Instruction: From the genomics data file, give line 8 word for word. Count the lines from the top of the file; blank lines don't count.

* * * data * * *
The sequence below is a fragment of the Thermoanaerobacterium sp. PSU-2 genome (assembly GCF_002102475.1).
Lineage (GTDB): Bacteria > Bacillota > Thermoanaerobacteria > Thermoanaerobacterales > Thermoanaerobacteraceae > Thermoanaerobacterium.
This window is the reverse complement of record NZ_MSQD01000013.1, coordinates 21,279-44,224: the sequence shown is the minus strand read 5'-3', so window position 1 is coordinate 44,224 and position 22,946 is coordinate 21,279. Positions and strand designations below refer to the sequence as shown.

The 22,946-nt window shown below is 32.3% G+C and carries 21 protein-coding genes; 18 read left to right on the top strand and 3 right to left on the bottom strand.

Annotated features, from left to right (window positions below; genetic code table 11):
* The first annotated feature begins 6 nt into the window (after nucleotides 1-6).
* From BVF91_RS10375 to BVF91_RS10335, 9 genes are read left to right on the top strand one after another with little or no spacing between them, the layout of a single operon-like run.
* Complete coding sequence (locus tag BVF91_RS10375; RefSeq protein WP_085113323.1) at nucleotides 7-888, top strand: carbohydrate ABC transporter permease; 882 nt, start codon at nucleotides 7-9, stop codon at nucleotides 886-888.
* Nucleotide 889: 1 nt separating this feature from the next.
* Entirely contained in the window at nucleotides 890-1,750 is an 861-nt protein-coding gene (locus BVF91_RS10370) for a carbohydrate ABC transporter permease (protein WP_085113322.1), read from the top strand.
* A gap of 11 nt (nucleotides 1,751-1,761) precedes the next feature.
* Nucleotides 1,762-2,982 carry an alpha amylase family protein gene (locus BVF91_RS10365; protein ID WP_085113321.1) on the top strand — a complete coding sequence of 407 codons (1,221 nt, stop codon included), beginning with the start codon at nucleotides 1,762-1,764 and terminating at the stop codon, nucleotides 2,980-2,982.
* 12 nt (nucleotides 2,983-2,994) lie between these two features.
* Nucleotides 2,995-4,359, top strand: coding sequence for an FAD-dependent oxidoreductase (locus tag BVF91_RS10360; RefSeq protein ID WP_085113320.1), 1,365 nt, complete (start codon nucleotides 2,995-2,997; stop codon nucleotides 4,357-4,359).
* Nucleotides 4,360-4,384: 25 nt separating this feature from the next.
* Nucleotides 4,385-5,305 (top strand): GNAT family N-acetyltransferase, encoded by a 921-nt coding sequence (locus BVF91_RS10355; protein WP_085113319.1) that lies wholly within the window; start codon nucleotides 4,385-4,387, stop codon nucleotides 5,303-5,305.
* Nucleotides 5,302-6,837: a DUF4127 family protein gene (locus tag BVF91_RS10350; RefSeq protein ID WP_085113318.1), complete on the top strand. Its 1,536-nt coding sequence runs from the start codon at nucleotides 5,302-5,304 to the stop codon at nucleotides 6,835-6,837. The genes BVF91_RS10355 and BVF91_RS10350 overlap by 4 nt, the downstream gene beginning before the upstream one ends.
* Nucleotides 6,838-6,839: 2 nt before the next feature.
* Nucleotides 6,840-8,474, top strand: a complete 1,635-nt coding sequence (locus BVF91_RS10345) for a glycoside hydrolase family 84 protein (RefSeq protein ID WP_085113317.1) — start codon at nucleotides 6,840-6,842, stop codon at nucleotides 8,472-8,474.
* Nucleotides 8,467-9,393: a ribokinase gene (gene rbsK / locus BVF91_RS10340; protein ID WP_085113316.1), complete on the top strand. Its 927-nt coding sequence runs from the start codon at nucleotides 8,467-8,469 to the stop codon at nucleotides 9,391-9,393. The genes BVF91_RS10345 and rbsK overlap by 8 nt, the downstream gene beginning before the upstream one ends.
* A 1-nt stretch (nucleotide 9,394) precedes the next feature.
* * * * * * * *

* Complete coding sequence (locus tag BVF91_RS10375; RefSeq protein WP_085113323.1) at nucleotides 7-888, top strand: carbohydrate ABC transporter permease; 882 nt, start codon at nucleotides 7-9, stop codon at nucleotides 886-888.